Let me tell you a dream.
It begins in the real world. I first visited Utah when I was 15, at an age when I was first considering my future, what I wanted for my life, who I was, who I would be. I felt very Mormon and was beginning to accept that part of my social identity.
I found BYU truly amazing. Partly because I had never been to a university before and partly at the sheer size of the place. Here was a shining city of learning full of people like me.
Well, not quite . . . and there is the rub. The vast majority of the students were American. I was not, and while a path to BYU was technically open for a boy from the Shire such as myself, it would not be a natural nor an easy choice. This great campus was largely built to the benefit of Mormons who already lived in Zion. I remember feeling sad.
Since then I have been lucky to have received a good education in the great institutions of my homeland and elsewhere. I also rode the uncertainty of young adult Mormon life and arrived at a grown up commitment to the church. All without BYU! As I think about my own kids’ education I think about Oxford or Cambridge, or one of the civic “redbricks” in the English towns, or perhaps the happy EU tuition reciprocity available in universities in Holland or Germany. However, there are many Mormon families more worried about the social stress a gentile education might place on their children’s faith than I am. I do not share their worry but I understand it and so, like them, I wish BYU was more readily available here. I am sure there are Mormons in developing countries who feel this even more acutely, given that BYU represents the chance not only for a Mormon education but also for a quality American education, one which might unlock remarkable doors otherwise barred.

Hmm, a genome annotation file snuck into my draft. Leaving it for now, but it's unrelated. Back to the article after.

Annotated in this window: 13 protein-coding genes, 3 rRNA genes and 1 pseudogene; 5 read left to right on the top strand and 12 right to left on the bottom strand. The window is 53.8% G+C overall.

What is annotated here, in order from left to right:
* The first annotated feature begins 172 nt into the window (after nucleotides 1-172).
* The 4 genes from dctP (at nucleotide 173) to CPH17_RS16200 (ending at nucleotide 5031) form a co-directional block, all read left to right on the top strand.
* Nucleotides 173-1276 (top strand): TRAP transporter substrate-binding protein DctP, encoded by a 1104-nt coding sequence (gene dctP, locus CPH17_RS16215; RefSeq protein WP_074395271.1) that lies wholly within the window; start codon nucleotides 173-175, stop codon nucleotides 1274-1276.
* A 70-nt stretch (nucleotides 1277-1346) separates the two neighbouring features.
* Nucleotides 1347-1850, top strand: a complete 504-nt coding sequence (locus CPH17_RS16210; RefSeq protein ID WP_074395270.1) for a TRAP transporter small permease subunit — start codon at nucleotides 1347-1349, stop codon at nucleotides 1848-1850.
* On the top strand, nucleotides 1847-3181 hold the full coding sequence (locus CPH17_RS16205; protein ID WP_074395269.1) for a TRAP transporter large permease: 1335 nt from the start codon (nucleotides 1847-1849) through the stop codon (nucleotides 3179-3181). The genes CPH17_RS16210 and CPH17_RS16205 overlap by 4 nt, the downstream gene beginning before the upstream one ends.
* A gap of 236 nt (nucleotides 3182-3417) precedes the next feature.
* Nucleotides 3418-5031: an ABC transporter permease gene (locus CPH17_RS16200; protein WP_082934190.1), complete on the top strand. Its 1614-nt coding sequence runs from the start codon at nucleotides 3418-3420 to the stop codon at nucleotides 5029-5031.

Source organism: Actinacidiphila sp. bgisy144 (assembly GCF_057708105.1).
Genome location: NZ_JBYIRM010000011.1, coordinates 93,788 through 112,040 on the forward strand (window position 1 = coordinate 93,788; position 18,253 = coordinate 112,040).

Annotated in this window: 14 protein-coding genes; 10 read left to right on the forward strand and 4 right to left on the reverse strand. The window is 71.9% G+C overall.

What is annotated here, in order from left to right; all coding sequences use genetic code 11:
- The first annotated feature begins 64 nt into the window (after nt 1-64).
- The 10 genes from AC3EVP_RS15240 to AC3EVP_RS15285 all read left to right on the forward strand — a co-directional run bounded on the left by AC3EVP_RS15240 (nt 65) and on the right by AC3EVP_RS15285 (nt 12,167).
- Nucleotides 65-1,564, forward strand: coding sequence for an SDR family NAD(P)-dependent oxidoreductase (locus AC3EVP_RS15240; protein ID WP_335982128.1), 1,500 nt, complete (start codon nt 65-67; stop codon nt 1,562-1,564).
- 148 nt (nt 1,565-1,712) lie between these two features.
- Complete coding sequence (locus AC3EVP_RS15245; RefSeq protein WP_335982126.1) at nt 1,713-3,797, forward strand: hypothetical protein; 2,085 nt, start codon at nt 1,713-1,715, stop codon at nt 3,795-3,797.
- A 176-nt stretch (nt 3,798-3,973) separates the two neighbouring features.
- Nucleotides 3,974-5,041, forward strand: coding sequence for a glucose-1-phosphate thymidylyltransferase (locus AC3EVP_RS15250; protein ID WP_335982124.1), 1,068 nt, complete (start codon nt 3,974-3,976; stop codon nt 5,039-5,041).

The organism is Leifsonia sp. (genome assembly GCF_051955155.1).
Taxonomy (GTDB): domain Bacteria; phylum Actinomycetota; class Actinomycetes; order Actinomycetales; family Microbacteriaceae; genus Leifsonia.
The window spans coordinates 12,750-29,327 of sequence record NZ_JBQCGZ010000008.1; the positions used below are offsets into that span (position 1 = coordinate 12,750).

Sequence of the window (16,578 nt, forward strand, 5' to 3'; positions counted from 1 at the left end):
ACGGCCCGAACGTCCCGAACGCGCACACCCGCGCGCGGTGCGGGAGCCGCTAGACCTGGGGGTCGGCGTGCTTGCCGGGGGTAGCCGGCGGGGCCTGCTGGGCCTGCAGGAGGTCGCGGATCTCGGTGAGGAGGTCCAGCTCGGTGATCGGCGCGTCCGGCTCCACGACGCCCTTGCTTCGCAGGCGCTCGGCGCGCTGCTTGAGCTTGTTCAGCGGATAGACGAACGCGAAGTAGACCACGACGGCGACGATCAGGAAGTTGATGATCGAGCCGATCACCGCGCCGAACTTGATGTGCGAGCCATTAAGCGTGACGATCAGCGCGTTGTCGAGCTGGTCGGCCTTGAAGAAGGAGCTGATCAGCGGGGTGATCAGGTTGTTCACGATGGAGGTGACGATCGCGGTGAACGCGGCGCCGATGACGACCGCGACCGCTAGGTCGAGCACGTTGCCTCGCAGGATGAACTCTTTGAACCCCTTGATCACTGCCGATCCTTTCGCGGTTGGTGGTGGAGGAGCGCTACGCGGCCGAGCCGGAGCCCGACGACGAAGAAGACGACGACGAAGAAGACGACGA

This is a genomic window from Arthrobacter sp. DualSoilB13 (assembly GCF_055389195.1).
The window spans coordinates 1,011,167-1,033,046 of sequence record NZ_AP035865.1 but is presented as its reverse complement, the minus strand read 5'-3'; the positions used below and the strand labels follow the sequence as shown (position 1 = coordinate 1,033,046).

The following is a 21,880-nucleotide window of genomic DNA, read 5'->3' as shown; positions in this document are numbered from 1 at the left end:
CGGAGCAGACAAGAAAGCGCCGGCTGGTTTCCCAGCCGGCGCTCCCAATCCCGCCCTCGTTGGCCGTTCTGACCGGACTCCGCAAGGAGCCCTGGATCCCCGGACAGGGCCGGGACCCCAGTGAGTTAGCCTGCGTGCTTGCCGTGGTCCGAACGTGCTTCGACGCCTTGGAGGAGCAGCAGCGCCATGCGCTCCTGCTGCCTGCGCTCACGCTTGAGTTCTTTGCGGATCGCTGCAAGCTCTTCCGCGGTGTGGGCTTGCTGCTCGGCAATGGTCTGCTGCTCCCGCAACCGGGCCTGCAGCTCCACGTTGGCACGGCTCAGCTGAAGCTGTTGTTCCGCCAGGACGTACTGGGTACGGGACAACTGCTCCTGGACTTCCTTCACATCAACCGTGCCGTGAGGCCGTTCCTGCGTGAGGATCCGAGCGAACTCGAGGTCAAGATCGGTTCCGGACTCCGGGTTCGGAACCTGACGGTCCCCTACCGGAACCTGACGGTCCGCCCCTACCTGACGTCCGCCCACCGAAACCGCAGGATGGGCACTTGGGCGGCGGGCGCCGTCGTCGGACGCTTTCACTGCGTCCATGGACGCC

This is a post about a dream so we will have to return for a discussion of the data — foreign students, funding for foreigners and so on. For now, let us accept that the BYU campuses’ geography mean that they will always favour the American whatever our wishes to the contrary. That is just a fact.
And so, the dream:
BYU currently has a London Centre, a rather splendid building near Hyde Park. Like other centres across the world, it serves the study abroad ambitions of BYU students. And there’s the rub: local students are very unlikely to ever darken its doors. BYU thus has a presence in London that is of no use to the locals. I believe plans are afoot to expand BYU’s influence in places such as the UK — a hope and not yet a reality.
There is of course a thriving Institute of Religion in London but that is a rather different beast, serving the wider YSA community and not just students.
How about this, then:
BYU builds a dorm in London for students enrolled at colleges in the capital. British Mormon kids take classes by day at their universities and come back at night for happy Mormon socialising. They could take their Institute classes there too, led by a small team of resident professors. Maybe some other electives. This would would act as a higher education hub for LDS students across the UK and Europe and could provide the model for other cities.
I confidently predict it would be a roaring success.